IKOM, Nigeria — In a decade that has seen countless horrific images of war, never has one shown soldiers from a military that benefits from American support carry out such a heartless and heart-rending act.
A video that went viral last month showed men identified as troops from the U.S.-backed army of Cameroon, but accompanied by other men not in uniform, lead two women down a dirt road. One woman has an infant, perhaps a year old, tied to her back in a traditional African wrap and clinging to her sides. The other woman leads a little girl by the hand who could not be older than six.
As they walk across the dusty scrubland, one soldier repeatedly slaps the face of the woman who clutches the hand of the little girl. “You are BH [referring to Boko Haram], you are going to die,” he says. One of the men says what’s happening was caused by the family of the women.
The four captives are walked off to the side of the road. The younger woman is blindfolded. The other woman, seated on the ground, bows her head. “Yes, come here, little girl,” one of the men says to the child, pulling her shirt up and wrapping it around her face so she cannot see. The baby on the woman’s back is still looking around. And then the soldiers open fire with their assault rifles.
It is all filmed with remarkable calm, even the repeated shots to the head of the woman with the infant, and the infant as well, and then what appears to be a coup de grace for the little girl. (The video can be watched here, but be warned, it is not something that can be unseen.)
The government of Cameroon initially denied that members of its armed forces had carried out this extrajudicial murder in the region where Boko Haram jihadists operate—“fake news,” was the official proclamation—but after an international outcry the government changed its tune. Cameroon government spokesman Tchiroma Bakary said President Paul Biya had ordered an investigation.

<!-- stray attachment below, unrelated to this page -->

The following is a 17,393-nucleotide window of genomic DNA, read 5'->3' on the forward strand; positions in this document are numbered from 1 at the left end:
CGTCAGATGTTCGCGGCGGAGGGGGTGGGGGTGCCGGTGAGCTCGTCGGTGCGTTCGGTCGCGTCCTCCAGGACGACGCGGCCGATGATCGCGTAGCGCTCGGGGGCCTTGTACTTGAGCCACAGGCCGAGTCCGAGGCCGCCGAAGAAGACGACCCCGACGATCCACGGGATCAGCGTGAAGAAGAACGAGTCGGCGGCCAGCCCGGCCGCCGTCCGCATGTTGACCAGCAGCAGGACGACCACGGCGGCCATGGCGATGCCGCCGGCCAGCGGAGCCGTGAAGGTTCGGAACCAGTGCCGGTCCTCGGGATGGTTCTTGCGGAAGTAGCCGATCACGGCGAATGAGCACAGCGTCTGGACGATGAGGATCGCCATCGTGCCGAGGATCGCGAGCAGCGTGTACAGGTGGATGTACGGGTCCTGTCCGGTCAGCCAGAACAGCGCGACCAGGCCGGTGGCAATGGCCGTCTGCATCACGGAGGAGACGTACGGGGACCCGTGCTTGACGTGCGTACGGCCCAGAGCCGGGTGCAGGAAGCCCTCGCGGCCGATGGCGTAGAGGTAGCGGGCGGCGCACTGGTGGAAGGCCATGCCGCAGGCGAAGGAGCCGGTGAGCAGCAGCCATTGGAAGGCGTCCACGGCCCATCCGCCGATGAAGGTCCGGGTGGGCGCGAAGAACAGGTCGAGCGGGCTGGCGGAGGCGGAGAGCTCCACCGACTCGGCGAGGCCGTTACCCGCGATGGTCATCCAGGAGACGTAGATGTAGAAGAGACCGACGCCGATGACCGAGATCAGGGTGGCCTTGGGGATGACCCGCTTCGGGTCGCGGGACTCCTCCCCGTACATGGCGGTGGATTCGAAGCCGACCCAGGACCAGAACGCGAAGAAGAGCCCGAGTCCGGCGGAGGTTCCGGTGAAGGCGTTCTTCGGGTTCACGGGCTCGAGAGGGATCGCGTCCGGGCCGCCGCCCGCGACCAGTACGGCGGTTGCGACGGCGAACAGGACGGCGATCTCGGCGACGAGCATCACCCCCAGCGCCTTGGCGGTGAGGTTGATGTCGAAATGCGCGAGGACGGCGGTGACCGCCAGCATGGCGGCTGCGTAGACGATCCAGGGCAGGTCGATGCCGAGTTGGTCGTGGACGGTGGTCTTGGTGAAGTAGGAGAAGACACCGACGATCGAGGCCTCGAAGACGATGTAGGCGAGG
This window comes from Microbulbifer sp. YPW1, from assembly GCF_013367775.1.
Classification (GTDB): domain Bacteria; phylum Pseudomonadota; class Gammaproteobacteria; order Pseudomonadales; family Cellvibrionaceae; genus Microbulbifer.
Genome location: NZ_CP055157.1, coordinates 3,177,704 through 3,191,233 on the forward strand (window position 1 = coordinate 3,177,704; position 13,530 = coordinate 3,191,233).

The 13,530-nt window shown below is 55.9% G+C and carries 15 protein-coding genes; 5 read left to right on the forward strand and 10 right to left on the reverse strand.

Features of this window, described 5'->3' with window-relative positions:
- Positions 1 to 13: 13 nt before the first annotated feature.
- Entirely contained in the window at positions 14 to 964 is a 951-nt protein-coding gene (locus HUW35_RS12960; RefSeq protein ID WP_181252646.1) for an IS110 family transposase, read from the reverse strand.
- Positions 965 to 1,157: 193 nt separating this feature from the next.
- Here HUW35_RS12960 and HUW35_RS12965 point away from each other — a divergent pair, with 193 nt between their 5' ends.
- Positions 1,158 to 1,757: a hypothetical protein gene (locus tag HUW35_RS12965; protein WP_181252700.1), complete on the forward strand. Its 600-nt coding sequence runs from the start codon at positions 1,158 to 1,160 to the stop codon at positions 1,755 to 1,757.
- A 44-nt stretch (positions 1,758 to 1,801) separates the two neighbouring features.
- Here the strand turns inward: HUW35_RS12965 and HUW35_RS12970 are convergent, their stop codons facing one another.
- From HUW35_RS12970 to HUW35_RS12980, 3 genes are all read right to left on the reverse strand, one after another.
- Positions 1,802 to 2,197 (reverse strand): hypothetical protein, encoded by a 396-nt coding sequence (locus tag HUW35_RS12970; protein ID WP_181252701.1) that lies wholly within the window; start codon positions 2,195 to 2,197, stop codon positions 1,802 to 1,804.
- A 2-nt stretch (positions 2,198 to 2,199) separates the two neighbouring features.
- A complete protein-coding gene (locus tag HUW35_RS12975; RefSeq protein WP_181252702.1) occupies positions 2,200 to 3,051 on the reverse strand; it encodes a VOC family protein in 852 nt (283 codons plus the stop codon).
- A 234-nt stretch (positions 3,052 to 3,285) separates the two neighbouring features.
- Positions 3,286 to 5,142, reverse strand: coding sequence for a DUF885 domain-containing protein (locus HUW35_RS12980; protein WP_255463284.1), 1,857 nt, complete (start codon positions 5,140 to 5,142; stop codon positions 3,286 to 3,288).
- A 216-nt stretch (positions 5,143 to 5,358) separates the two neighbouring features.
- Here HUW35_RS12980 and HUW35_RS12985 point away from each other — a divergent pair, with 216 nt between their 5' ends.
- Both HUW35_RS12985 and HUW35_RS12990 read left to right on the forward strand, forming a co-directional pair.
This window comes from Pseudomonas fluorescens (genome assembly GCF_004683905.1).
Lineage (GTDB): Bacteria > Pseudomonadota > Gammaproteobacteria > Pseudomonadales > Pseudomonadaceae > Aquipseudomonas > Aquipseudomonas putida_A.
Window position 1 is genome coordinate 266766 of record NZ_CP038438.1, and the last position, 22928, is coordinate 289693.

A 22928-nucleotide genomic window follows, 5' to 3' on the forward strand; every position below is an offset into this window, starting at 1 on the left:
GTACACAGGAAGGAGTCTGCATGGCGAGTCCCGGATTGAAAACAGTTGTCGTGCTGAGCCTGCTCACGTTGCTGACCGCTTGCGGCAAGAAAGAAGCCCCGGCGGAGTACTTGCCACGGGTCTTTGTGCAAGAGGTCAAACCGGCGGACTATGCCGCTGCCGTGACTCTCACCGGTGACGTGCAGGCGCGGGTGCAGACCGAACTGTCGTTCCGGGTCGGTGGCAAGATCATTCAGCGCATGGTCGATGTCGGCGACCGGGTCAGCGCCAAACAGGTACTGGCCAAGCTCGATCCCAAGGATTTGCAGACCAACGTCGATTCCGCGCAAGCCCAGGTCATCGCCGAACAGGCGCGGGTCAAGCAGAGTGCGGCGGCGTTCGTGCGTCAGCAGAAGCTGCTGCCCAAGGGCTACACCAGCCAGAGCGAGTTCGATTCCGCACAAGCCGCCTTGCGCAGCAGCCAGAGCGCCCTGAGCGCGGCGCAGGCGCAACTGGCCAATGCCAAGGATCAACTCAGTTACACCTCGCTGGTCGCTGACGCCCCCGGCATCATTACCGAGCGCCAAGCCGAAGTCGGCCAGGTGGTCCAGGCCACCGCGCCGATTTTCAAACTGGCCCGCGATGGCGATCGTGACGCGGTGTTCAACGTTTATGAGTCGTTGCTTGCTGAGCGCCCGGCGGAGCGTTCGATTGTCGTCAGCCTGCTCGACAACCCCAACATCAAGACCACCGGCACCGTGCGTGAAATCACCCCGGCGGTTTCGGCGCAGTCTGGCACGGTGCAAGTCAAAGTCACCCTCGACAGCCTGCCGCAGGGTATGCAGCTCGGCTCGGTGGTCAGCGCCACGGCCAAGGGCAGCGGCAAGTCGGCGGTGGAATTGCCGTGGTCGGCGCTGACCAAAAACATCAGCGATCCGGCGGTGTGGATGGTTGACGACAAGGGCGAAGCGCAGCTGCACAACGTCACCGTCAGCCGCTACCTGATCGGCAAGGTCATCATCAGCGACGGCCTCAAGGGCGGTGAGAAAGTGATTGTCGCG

“As we speak, four soldiers who are suspected to have carried out the executions have been arrested,” an army officer in the far north region which borders northeast Nigeria told The Daily Beast on background. “We are waiting to find out the next line of action.”
Perhaps. But this hideous incident caught on video is just one of a growing number of cases of Cameroonian soldiers brutally targeting women and children. This is happening in the far north, where Boko Haram fighters have in the last four years mounted suicide attacks and kidnappings, but also in northwestern and southwestern Cameroon, where government forces have been battling English-speaking separatists who are clamoring for independence from the mostly French-speaking nation.
In most instances, these killings go unreported even in the local press, which has suffered from a series of repressive measures by the government.
In 2015 and 2016, U.S. military assistance to Cameroon increased dramatically as part of a broader effort to combat Boko Haram terrorists who operate mainly in the Lake Chad basin where the borders of Nigeria, Cameroon, Chad, and Niger converge. Security assistance has dropped off dramatically in the last two years, from $80 million down to about $5 million. But in 2015 alone some 2,000 of the 14,000 soldiers in Cameroon’s military received American training, according to SecurityAssistance.org, which tracks such expenditures worldwide.
In the meantime, much of the Cameroon military attention has been refocused on the western, Anglophone parts of the country along the long Nigerian border, and that is where most of today’s atrocities appear to be taking place.
The conflict erupted in 2016 when the government repressed peaceful protests by English speakers against perceived marginalization. It turned into a full blown war when separatists declared western Cameroon an independent nation last October. The deaths of more than 100 civilians have been documented, along with dozens of soldiers killed by the rebels. More than 180,000 mostly Anglophone Cameroonians have been displaced (PDF) during the crisis, including at least 21,000 refugees registered in camps in the southern Nigeria state of Cross River.
“The soldiers are targeting wives and children of men they suspect belong to the separatist movement,” Bernard Nyong, who fled the conflict in Akwaya community in southwest Cameroon to the Nigerian border town of Ikom in Cross River state, told The Daily Beast. “Killing a member of your family is the punishment you get for asking for independence from Cameroon.”